Nutrition is often overwhelming and complex for adults, which is why children more often than not have a difficult time swimming through the sea of confusing ingredients and dietary requirements. Imagine having an app to not only make it easier to understand but also entertain the kid? In a strange and silly twist to teaching, the new app Fart Code is being used as a health and science tool to clearly communicate nutrition labels with humor and creativity.
After downloading the app, a scanner window pops onto the screen, which allows kids to scan any item in the grocery store. The app searches its database of food ingredients, calculates them, and highlights ones that are known to cause gas with an algorithm to determine the level of toxicity on a “fartometer.” It even simulates the digestive system’s response to gaseous foods with a corresponding fart noise and vibration. Once the ingredients are calculated, users can share their fart info through text messages and media posts, complete with a fart emoji symbol. Friends can pass on their farts, vibrations, sound simulations, and all.
“Learn about nutrition the rad way,” says the new Fart Code app video opener.
- Pick a food item
- Scan its bar code
- Discover its fart power
- Share the nutrition facts with friends
“It’s a fun and engaging way to get kids to think about what they are putting in their bodies,” Margaret Johnson, GS&P’s executive creative director, said on the company's website.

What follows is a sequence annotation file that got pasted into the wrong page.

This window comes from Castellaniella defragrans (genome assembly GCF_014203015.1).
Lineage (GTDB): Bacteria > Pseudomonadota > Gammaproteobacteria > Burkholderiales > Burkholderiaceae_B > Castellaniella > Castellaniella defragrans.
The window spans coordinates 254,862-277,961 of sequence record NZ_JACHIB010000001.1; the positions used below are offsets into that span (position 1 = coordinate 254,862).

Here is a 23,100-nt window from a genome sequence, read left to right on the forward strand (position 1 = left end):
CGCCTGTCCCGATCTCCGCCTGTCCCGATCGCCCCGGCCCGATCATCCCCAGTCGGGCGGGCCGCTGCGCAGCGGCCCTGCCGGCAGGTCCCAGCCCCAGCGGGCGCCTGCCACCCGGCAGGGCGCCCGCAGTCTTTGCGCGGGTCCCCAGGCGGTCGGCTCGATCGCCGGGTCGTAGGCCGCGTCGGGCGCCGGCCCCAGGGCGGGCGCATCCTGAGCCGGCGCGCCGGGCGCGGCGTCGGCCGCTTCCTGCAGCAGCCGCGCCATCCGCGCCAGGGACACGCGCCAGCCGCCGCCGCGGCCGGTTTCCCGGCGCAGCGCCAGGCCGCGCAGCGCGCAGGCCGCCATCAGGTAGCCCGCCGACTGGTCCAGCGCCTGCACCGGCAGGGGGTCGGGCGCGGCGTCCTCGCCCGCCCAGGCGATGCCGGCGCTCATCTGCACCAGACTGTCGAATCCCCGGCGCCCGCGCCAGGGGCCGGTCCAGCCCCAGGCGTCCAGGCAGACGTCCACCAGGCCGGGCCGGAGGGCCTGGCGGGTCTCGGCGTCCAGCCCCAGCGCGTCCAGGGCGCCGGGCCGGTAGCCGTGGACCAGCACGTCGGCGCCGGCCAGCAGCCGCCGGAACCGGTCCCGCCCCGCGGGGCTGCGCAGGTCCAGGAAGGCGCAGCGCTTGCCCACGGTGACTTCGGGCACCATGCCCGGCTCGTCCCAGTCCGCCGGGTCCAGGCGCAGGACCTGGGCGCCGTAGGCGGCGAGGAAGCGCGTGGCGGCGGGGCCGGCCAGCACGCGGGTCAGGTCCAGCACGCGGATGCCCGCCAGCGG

The agency GS&P BETA Group developed the group with the goal of promoting kid’s health education through entertainment. In the past 30 years, childhood obesity has more than doubled in children and quadrupled in adolescents, which makes any type of health-conscious approach a positive and welcome innovation in our society.
It’s not just a fun learning tool at home, but schools in San Francisco, Calif., have signed their health classes up for the app. National teacher resources are even recommending the use of Fart Code to teach within their school’s networks.
“Eating foods that cause gas is the only way for the microbes in the gut to get nutrients,” Purna Kashyap, a gastroenterologist at the Mayo Clinic in Rochester, Minn., told NPR News. “If we didn’t feed them carbohydrates, it would be harder for them to live in our gut … a healthy individual can have up to 18 flatulences per day and be perfectly normal,” Kashyap said.
Top Five Flatulence Foods:
- Onions, artichokes, asparagus, Brussels sprouts, broccoli, and cabbage: The sugars, raffinose, and fibers in certain vegetables breakdown in the large intestines and cause gas.
- Prunes, apples, peaches, and pears: Sorbitol is a sugar inside each of these fruits and tends to cause excessive gas in the large intestine.
- Corn, certain breads, and potatoes: Wheat and starches that are high in carbohydrates release a lot of gas during the digestive process. Unlike, rice which is a non-gassy starch low in carbohydrates.
- Cheese, ice cream, and milk: Dairy products that contain lactose will be hard on the digestive system and highly gaseous for those who don’t have enough of the enzyme lactase.
- Beans: The infamous bean is known for causing gas because they are high in the gas-causing sugar, raffinose, and are also high in soluble fiber, another known flatulent.